About one month ago, I got off the New York Metro at 116th street to visit a place the students there call the most impressive campus in the most impressive city. I walked past the two statues and the iron gate between them to then find myself walking on a red street lined with trees toward the Low Plaza in the middle of the Campus. A few moments later, I found myself in front of the “Alma Mater” statue, behind it the Low Library, which literally looks like a temple of knowledge with its dome and its pillars. On the other side, was the Butler Library with its meter-high windows through which you can see students studying all day and night. This was the first time I saw Columbia University and had the first glimpse into my year at Columbia, Harvard, and MIT, where I would be spending my semester abroad, which would turn out as the most challenging, shaping and fascinating year of my life.
Well, Ivy League and Columbia University in the City of New York, these are names you speak out with veneration and respect as a young student. Here, at a place where 72 Nobel laureates, several presidents and famous actors have learned and taught, I would spend the next half a year.
Getting to New York
But let’s start from the beginning because when you are preparing to be a student at Columbia there are a few things you should keep in mind:
It starts with your arrival in New York. If you book your flight too late, for example in July, you might have to check every weekday around your date of arrival, otherwise, you will have to pay almost three times as much as the rest.
After arriving in New York I lived with some friends who rented an Airbnb apartment near Times Square. This way I could settle in and start looking for flats on craigslist and NYhabitat while I had a place to stay. You can also use the Columbia Facebook group or the university internal website for rooms and shared flats. That is, where I found my apartment five minutes from the campus at 110th street.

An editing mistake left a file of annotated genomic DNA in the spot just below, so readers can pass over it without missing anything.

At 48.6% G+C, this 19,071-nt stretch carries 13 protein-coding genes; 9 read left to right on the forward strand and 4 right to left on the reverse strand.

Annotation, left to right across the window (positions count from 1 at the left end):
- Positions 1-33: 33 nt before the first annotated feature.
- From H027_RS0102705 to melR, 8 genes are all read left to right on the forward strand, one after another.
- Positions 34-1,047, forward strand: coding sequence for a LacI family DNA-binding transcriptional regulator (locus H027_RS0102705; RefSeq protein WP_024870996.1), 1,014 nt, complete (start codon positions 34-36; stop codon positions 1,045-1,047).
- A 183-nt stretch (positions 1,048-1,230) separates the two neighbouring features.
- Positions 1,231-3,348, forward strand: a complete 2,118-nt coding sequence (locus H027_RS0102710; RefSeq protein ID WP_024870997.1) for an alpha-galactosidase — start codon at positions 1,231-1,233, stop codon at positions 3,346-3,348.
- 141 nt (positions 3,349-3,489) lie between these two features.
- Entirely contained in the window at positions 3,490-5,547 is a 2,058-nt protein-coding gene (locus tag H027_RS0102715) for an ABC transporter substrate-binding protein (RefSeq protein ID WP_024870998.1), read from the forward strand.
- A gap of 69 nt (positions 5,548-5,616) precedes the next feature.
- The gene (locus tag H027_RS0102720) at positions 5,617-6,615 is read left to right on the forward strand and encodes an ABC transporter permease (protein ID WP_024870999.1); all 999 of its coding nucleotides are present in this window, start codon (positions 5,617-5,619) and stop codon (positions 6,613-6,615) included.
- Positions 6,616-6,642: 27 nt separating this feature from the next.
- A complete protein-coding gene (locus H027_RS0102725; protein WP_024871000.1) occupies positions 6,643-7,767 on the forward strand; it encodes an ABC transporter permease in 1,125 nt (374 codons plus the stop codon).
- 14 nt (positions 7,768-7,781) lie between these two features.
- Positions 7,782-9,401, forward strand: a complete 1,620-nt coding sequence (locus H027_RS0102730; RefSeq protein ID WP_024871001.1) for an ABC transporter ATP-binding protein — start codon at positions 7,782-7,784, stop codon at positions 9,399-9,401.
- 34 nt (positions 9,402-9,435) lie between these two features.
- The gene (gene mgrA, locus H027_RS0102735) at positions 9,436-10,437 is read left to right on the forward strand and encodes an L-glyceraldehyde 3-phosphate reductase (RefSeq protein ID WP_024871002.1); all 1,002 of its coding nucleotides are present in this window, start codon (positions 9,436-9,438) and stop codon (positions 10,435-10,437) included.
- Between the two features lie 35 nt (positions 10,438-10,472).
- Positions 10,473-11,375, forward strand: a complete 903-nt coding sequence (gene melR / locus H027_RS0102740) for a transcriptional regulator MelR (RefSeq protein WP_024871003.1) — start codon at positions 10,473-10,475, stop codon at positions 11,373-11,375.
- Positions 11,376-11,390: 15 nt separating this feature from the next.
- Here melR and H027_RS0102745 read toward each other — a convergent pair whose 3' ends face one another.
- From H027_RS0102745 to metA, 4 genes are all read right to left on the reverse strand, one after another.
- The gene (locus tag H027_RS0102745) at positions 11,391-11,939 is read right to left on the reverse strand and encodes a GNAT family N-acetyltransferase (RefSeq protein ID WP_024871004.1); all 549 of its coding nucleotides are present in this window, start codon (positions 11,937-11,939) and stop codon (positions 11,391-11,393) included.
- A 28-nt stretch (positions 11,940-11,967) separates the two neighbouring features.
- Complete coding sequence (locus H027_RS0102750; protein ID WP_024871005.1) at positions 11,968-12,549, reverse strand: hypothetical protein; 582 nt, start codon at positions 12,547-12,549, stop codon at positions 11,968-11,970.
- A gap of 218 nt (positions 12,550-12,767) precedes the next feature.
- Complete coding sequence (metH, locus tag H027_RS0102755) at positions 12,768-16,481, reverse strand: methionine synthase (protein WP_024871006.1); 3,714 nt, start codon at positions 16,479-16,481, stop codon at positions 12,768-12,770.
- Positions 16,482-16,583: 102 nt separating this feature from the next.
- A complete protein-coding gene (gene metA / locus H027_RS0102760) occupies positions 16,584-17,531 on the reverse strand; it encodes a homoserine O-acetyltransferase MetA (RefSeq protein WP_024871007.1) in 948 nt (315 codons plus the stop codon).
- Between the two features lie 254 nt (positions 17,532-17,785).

Getting in touch with CU’s student life
Now that my apartment problem was solved, I could start looking for ways to meet people at CU and find my place within this huge university.
At this point, I want to tell all of you that you should really explore the campus before the semester begins. There are several events you may not want to miss out on during this time. Despite there being an initiative fair with more than 300 student clubs at the beginning of September, some groups like the newspaper “Daily Spectator” start recruiting earlier. If you have the chance to make friends with new students (freshmen), you might even be able to sneak yourself into some of their New Students Orientation Program (NSOP/ISOP) Events. I would warmly recommend visiting the final event where many of the student clubs do performances for the new students in the auditorium. At this point, I got in contact with Columbia’s diversity for the first time. They had Chinese Wushu Kungfu, Korean Hip-hop Dance, classical interpretations of modern pop songs and Indian belly dance groups.
The lifestyle at Columbia
Just a few days later my semester started. If you are from Germany, you might think four courses a week sounds like a relaxed time. Well, after one week you will realize how wrong you were. Several hundreds of pages to read per week, weekly graded assignments, and short, mid-term, and final exams keep you busy. On the first few weekends, you might even end up in one of the libraries working through case studies, books, and doing team work for 10 to 15 hours. During the week, on the other hand, Columbia provides plenty of opportunities to release stress. The universities huge 4 floor gym with a pool and running track is one part of it. They also have student clubs where you can make and record music, learn martial arts, have political discussions, and so much more. This is also one of the best ways to meet new people from different backgrounds on campus; especially if you are under 21 and cannot access all the small bars around campus to enjoy some beer with your fellow students.
So, is it worth it?
Finally, I had to ask myself if the 40,000$ for rent, tuition fees, food, and traveling are worth it. If you ask me, they totally are! The chance to study in such a diverse environment, to work hands-on, and to learn from professors who have their own companies, have worked for governments or even hold a Nobel Prize is a unique experience.